You may have noticed that this moon looks a bit odd. Most of the rocky bodies in our solar system are barren hunks of rock floating dead in space, pitted and scarred with impact craters from numerous run-ins with space debris. You'd never expect to find long, unbroken lines marring the surface of any of these objects, yet Europa abounds with long, river-like markings. But it is not the appearance of Europa that makes it special, it is the reason for this appearance that sets it apart. The entire surface of the moon is water ice. That's right, Europa has water, a lot of it.
The surface of Europa even looks like it's made of ice. Source
The lines on the surface of Europa are cracks in the surface of the ice. Tidal flexing, caused by the moon's rotation and the gravity of Jupiter, cause these cracks, creating a process similar to plate tectonics on Earth. This tidal flexing could also be doing something much more interesting than cracking ice. It is likely that this tidal flexing is creating heat in the moon's core, and thus could be causing the water ice below the surface to melt. If there is liquid water, protected from space by the shell of ice, on Europa, then it is entirely possible that there is also life on the large moon.
Europa likely has an abundance of liquid water. Source
I think it's time for some boring facts before getting back to the question of life. Europa is slightly smaller than Earth's Moon, making it one of the largest moons in the entire solar system. The interior of the moon is likely silicate rock surrounding a small iron core. Beyond the rocky center of the planet should be a fairly thick sheet of liquid water. It is important to note that water has the special property of expanding when it freezes. This is important because it means that a large amount of water could be kept liquid at fairly low temperatures and gravity because the icy sheath of the moon could act as a sort of pressure chamber. All that would be needed would be some extra heat from the moon's core which, as I've mentioned, could be supplied by tidal flexing. Beyond the icy surface of Europa, there is extremely little atmosphere. Just a little bit of oxygen floating around.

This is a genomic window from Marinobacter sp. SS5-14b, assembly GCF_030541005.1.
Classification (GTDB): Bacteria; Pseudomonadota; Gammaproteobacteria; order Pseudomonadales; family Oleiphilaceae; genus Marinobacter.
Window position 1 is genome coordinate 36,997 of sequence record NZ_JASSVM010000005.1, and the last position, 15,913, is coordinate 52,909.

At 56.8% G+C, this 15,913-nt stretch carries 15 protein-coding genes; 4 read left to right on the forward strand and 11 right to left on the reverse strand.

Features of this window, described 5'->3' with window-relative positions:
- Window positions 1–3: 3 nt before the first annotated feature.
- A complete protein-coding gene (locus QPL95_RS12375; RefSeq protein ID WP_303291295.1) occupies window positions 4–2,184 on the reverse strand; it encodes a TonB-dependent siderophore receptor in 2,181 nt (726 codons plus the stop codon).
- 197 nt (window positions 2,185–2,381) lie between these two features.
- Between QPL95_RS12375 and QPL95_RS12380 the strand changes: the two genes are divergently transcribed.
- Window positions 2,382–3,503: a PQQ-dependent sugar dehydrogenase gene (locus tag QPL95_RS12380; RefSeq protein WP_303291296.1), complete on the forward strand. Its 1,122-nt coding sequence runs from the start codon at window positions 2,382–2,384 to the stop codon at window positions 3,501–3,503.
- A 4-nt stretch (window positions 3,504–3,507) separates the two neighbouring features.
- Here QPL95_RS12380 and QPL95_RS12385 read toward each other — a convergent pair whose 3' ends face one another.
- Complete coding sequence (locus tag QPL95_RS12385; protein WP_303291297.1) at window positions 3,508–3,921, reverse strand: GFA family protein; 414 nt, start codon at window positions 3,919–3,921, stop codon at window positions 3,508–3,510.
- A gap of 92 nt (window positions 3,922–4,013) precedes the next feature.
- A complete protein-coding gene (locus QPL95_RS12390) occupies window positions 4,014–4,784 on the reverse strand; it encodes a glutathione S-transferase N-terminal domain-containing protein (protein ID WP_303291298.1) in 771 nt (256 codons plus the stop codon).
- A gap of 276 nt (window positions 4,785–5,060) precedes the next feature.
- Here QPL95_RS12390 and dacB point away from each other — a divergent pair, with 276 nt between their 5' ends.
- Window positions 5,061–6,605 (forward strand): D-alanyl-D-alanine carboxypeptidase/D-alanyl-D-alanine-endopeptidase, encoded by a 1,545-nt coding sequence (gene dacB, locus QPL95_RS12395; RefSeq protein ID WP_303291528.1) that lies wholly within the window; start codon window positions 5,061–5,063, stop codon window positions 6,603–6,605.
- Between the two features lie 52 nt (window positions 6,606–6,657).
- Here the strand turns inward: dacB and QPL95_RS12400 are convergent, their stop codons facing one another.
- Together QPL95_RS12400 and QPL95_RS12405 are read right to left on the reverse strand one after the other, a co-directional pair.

Europa orbits once of every two rotations. Source
Back to the question of life on Europa. Before I start making any claims, let me first state that there is no evidence of life on Europa. This is all speculation.
As the ice surrounding Europa cracks, water spews forth to close up the cracks. Because of this upwelling, we know that water exists, the question is how much and at what temperature. In Earth's oceans there are entire ecosystems living around geothermal vents that don't require light from the sun. These ecosystems survive off of bacterial that are capable of living off of the heat and reactive chemicals coming from these vents. It is possible, even likely, that similar vents exist on Europa. If these vents do exist it is entirely likely that bacteria and other simple organisms could live on Europa. If these bacteria do exist then it's possible that other, larger organisms could live off of them. The problem with this, however, is that the larger organisms that survive around geothermal vents on Earth also rely on oxygen, something that likely doesn't exist in the oceans of Europa. It is possible that life on the large moon could find some other way of life independent of oxygen, but Richard Greenberg posits that they might not have to. He claims that cosmic rays that hit the surface of Europa could convert some of the water ice into oxygen which could then be absorbed into the subsurface oceans through the cracks that form in the ice. This would be a slow process, but eventually it could put enough oxygen into the oceans for large, aerobic organisms to survive.
I don't know what's down below the ice on this moon, but whatever we find, it won't be an ecosystem as large or diversified as the one on Earth. Our planet is just too conducive to life for Europa to ever match.